• 1 tsp. garlic, minced
  • 1-1/4 cups chicken broth
  • 1/4 cup + 1 tbsp. heavy cream
  • 8 tbsp. unsalted butter, room temperature
  • 1/2 cup flour
  • 2 tsp. sea salt
  • 1/2 tsp. ground pepper
  • 1 tbsp. parsley,  minced
  • 1/2 tsp. fresh thyme, minced
  • sage, minced would be another herb to add

You can roast a 4 lb. chicken, just use white or dark meat, cooked or buy a rotisserie chicken already made. Cut or tear apart the chicken until you have 3-3/4 cups.

Boil the potatoes until tender. Cool, dice and set aside.

Prepare the rest of the vegetables and herbs and set aside.

Melt the butter and add the carrots, onions, celery, mushrooms or green beans, both peppers and garlic. Stir occasionally until onions are translucent. Add the flour and stir, making a roux.

Once the mixture has thickened, add the heavy cream and chicken broth. Stir until the mixture has thickened, remove from heat. The mixture should be thick but you can adjust by adding more liquid (if too thick) and more veggies if too thin.

Salt and pepper to taste and cool to room temperature. Stir in the parsley, thyme, chicken and potatoes.

The mixture can be made ahead and  stored in the refrigerator for several days.

https://cookingwithauntjuju.com/2018/05/08/zingermans-deli-pot-pies/ 

Oops! I didn’t realize I had a visitor interested in my lunch!

Indoor photography… the other photos were taken outside on a beautiful sunny day except for the photos in class – obviously artificial light!

 

My 2018 Michigan Container Garden

Some know I moved from my 1 acre home with lots of flower/veggie/herb beds, trees and shrubs.  I am now gardening in containers on my small deck attached to my condo which is not quite the same but still enjoyable. One thing for sure there is a lot less work!

My garden so far includes edible flowers: pansies and violas, blue boys, 2 kinds of mini marigolds, 2 kinds of nasturtiums; herbs: dill, parsley, 2 kinds of thyme, 2 kinds of basil (including Thai),  oregano, mint, 2 kinds of sage, tarragon, rosemary, chives; veggies: 2 kinds of lettuce, Thai Dragon and Jalapeno peppers. I might have to get a cherry tomato plant to make my garden complete! These all do great in containers so there is no excuse not to have a garden no matter how small your space.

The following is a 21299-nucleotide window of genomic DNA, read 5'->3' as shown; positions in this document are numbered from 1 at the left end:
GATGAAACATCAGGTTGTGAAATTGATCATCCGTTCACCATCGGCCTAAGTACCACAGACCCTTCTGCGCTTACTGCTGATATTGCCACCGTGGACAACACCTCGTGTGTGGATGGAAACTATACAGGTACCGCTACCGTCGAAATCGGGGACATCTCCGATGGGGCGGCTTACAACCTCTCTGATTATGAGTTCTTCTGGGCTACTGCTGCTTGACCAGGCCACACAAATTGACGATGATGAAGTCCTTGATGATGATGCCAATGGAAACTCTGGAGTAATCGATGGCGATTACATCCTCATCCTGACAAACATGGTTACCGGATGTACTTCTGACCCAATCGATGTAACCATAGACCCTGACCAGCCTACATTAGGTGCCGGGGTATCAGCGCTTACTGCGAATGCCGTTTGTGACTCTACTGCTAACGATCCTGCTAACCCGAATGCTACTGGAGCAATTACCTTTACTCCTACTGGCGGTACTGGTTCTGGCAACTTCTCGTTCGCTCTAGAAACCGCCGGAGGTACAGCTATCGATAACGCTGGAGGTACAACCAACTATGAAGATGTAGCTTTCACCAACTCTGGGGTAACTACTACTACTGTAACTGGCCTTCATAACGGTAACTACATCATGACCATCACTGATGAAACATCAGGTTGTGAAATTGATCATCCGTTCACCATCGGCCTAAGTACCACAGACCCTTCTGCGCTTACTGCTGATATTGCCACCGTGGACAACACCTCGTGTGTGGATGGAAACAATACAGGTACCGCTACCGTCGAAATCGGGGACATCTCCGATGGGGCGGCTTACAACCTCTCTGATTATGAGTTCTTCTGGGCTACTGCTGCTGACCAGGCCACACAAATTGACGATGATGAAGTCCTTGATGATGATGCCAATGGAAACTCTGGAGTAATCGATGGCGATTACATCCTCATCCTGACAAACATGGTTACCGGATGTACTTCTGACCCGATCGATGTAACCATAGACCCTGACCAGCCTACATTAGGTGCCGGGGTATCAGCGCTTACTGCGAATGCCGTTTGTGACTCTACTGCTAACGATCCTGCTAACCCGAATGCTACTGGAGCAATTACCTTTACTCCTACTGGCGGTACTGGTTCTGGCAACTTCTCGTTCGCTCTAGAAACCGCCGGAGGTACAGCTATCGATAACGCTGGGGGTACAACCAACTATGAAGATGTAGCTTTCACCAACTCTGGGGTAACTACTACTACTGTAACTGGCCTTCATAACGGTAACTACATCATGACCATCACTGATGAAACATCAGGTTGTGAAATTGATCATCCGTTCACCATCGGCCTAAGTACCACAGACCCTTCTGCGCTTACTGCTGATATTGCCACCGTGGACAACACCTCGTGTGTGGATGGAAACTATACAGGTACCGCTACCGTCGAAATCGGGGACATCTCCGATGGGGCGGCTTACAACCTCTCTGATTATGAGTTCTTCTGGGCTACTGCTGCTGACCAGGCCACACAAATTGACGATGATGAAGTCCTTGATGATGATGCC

As soon as I started to pot up my herbs, lettuce, pansies and violas I had visitors coming to check things out. Here are the first to visit my container garden…  As the season goes along I hope to add many more pictures of my Michigan garden in containers.

A small bumblebee enjoying my violas amongst my lettuce…

A bee or a wasp – I did try to identify it in my reference books… Maybe a yellow jacket?

Some recently potted plants that I grew from  seed and those that I bought or grew under gro-lights…

I love these containers (not fond of plastic but they fit perfectly on my railing)… I bought four so I will be able to add more of a variety of plants and get the most out of my deck space.

May 31, 2018 – Time to harvest some of those beautiful leaves for dinner tonight…

June 1st -Peek-A-Boo – this little tree frog loves the coolness of my lettuce, soil and shade.

Peek-A-Boo – back in my lettuce – he probably thinks I don’t see him!

Actually, this was my first visitor that I captured on my camera; a wasp interested in my lunch! Zingerman Deli Pot Pies post yet to come… I did not know this little guy was in the picture!

Wasps aren’t the best pollinators but they still are pretty to look at – from a distance! Notice the pretty markings on him…

I knew “someone” was stealing the fibers from my coco fiber basket… to build their nest… Don’t you just love robins!

A male cardinal came to visit…

This chickadee was probably building a nest too…

Edible Flowers add a nice pop of color to my recipes…

May 31st – My dill plant is full of 3/8-inch caterpillars! It was hard to focus on the little guys as they were so small… Those little black specs are very tiny caterpillars. 

This little guy is only 3/8-inches long!!! He’ll be much prettier as a butterfly… This picture was taken at 4:00 p.m on a very sunny day.

June 4th – Changing colors and getting bigger – they are voracious eaters. I wish I could have captured him “chomping” away on my dill!

 

June 10th – They totally ate the dill plant so I placed some parsley plants around for them to eat. You can see they are enjoying it   🙂 

Unfortunately, the plant stems are too weak to hold these “fat” caterpillars so I had to transfer them to my Italian parsley plant which is quite big with lots of yummy leaves.

Transfer was a success and they are enjoying all these lovely leaves. I wasn’t sure how they would adapt from dill to parsley but they did just fine. Looks like 5 are going strong…

June 13th – Only two of the caterpillars are left – either the rest were eaten or they are off becoming pupae.

June 5th – Male Baltimore Orioles and Male Yellow Finches have come to my garden – alas my camera was not ready! I could put up feeders for both but then it also attracts other visitors. Bees love the sugar water and raccoons love finch seed!!!

June 8th – A Swallowtail butterfly looking for a place to lay her eggs…

June 15 – My grape tomato plant…